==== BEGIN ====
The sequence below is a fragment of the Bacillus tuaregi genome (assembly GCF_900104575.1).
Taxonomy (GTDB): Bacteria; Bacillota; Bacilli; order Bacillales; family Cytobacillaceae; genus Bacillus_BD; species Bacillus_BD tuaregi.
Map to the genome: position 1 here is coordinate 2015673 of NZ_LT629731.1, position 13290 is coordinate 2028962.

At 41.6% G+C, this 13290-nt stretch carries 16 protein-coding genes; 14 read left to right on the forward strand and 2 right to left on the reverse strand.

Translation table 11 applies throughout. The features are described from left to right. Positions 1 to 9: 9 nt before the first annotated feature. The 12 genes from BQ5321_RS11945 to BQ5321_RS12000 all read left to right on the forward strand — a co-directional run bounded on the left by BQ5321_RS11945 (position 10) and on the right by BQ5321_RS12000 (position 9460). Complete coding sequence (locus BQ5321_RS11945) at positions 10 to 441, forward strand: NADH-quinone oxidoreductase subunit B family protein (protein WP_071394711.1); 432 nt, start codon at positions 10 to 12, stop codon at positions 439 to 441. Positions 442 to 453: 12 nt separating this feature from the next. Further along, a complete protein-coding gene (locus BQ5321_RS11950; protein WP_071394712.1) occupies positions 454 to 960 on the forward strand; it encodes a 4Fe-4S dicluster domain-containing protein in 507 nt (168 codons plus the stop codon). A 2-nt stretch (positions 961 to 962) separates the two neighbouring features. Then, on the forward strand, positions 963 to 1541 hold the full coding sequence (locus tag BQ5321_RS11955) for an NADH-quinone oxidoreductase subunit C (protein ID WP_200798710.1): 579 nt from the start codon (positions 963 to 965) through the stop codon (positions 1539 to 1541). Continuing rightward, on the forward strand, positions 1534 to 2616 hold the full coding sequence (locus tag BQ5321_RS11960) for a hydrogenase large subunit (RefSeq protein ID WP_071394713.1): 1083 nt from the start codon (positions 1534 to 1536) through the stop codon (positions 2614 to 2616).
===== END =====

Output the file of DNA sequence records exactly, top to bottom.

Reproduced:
The sequence below is a fragment of the Bacillus tuaregi genome (assembly GCF_900104575.1).
Taxonomy (GTDB): Bacteria; Bacillota; Bacilli; order Bacillales; family Cytobacillaceae; genus Bacillus_BD; species Bacillus_BD tuaregi.
Map to the genome: position 1 here is coordinate 2015673 of NZ_LT629731.1, position 13290 is coordinate 2028962.

At 41.6% G+C, this 13290-nt stretch carries 16 protein-coding genes; 14 read left to right on the forward strand and 2 right to left on the reverse strand.

Translation table 11 applies throughout. The features are described from left to right. Positions 1 to 9: 9 nt before the first annotated feature. The 12 genes from BQ5321_RS11945 to BQ5321_RS12000 all read left to right on the forward strand — a co-directional run bounded on the left by BQ5321_RS11945 (position 10) and on the right by BQ5321_RS12000 (position 9460). Complete coding sequence (locus BQ5321_RS11945) at positions 10 to 441, forward strand: NADH-quinone oxidoreductase subunit B family protein (protein WP_071394711.1); 432 nt, start codon at positions 10 to 12, stop codon at positions 439 to 441. Positions 442 to 453: 12 nt separating this feature from the next. Further along, a complete protein-coding gene (locus BQ5321_RS11950; protein WP_071394712.1) occupies positions 454 to 960 on the forward strand; it encodes a 4Fe-4S dicluster domain-containing protein in 507 nt (168 codons plus the stop codon). A 2-nt stretch (positions 961 to 962) separates the two neighbouring features. Then, on the forward strand, positions 963 to 1541 hold the full coding sequence (locus tag BQ5321_RS11955) for an NADH-quinone oxidoreductase subunit C (protein ID WP_200798710.1): 579 nt from the start codon (positions 963 to 965) through the stop codon (positions 1539 to 1541). Continuing rightward, on the forward strand, positions 1534 to 2616 hold the full coding sequence (locus tag BQ5321_RS11960) for a hydrogenase large subunit (RefSeq protein ID WP_071394713.1): 1083 nt from the start codon (positions 1534 to 1536) through the stop codon (positions 2614 to 2616).